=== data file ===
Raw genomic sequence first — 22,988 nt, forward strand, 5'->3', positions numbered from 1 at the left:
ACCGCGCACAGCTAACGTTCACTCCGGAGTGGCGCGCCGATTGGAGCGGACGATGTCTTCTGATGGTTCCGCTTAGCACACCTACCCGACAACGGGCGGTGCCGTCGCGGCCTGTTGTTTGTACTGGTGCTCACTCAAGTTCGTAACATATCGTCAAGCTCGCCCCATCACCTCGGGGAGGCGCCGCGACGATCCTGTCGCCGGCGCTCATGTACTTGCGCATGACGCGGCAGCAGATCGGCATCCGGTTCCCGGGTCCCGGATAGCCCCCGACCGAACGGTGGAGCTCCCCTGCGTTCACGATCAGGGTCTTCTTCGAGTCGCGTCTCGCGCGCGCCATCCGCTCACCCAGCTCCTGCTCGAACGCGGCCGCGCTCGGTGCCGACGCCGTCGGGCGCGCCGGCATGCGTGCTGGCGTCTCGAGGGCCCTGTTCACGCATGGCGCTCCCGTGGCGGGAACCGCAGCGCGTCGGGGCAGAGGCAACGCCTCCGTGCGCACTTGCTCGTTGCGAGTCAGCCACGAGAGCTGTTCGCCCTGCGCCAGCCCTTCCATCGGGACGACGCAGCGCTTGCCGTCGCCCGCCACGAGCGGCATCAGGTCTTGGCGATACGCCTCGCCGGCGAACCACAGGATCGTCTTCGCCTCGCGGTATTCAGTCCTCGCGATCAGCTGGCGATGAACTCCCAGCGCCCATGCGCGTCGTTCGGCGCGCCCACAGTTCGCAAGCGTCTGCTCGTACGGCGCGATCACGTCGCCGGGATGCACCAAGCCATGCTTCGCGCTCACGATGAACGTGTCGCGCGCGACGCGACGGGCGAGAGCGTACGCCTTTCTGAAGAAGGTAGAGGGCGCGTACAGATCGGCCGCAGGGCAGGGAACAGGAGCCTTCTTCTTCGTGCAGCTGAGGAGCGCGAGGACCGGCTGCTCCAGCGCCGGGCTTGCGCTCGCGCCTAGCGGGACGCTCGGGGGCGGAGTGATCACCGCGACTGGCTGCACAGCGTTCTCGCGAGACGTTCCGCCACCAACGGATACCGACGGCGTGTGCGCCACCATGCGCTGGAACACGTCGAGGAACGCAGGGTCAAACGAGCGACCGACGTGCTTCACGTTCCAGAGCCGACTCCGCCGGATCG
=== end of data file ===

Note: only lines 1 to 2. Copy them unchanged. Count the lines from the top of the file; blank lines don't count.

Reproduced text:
Raw genomic sequence first — 22,988 nt, forward strand, 5'->3', positions numbered from 1 at the left:
ACCGCGCACAGCTAACGTTCACTCCGGAGTGGCGCGCCGATTGGAGCGGACGATGTCTTCTGATGGTTCCGCTTAGCACACCTACCCGACAACGGGCGGTGCCGTCGCGGCCTGTTGTTTGTACTGGTGCTCACTCAAGTTCGTAACATATCGTCAAGCTCGCCCCATCACCTCGGGGAGGCGCCGCGACGATCCTGTCGCCGGCGCTCATGTACTTGCGCATGACGCGGCAGCAGATCGGCATCCGGTTCCCGGGTCCCGGATAGCCCCCGACCGAACGGTGGAGCTCCCCTGCGTTCACGATCAGGGTCTTCTTCGAGTCGCGTCTCGCGCGCGCCATCCGCTCACCCAGCTCCTGCTCGAACGCGGCCGCGCTCGGTGCCGACGCCGTCGGGCGCGCCGGCATGCGTGCTGGCGTCTCGAGGGCCCTGTTCACGCATGGCGCTCCCGTGGCGGGAACCGCAGCGCGTCGGGGCAGAGGCAACGCCTCCGTGCGCACTTGCTCGTTGCGAGTCAGCCACGAGAGCTGTTCGCCCTGCGCCAGCCCTTCCATCGGGACGACGCAGCGCTTGCCGTCGCCCGCCACGAGCGGCATCAGGTCTTGGCGATACGCCTCGCCGGCGAACCACAGGATCGTCTTCGCCTCGCGGTATTCAGTCCTCGCGATCAGCTGGCGATGAACTCCCAGCGCCCATGCGCGTCGTTCGGCGCGCCCACAGTTCGCAAGCGTCTGCTCGTACGGCGCGATCACGTCGCCGGGATGCACCAAGCCATGCTTCGCGCTCACGATGAACGTGTCGCGCGCGACGCGACGGGCGAGAGCGTACGCCTTTCTGAAGAAGGTAGAGGGCGCGTACAGATCGGCCGCAGGGCAGGGAACAGGAGCCTTCTTCTTCGTGCAGCTGAGGAGCGCGAGGACCGGCTGCTCCAGCGCCGGGCTTGCGCTCGCGCCTAGCGGGACGCTCGGGGGCGGAGTGATCACCGCGACTGGCTGCACAGCGTTCTCGCGAGACGTTCCGCCACCAACGGATACCGACGGCGTGTGCGCCACCATGCGCTGGAACACGTCGAGGAACGCAGGGTCAAACGAGCGACCGACGTGCTTCACGTTCCAGAGCCGACTCCGCCGGATCG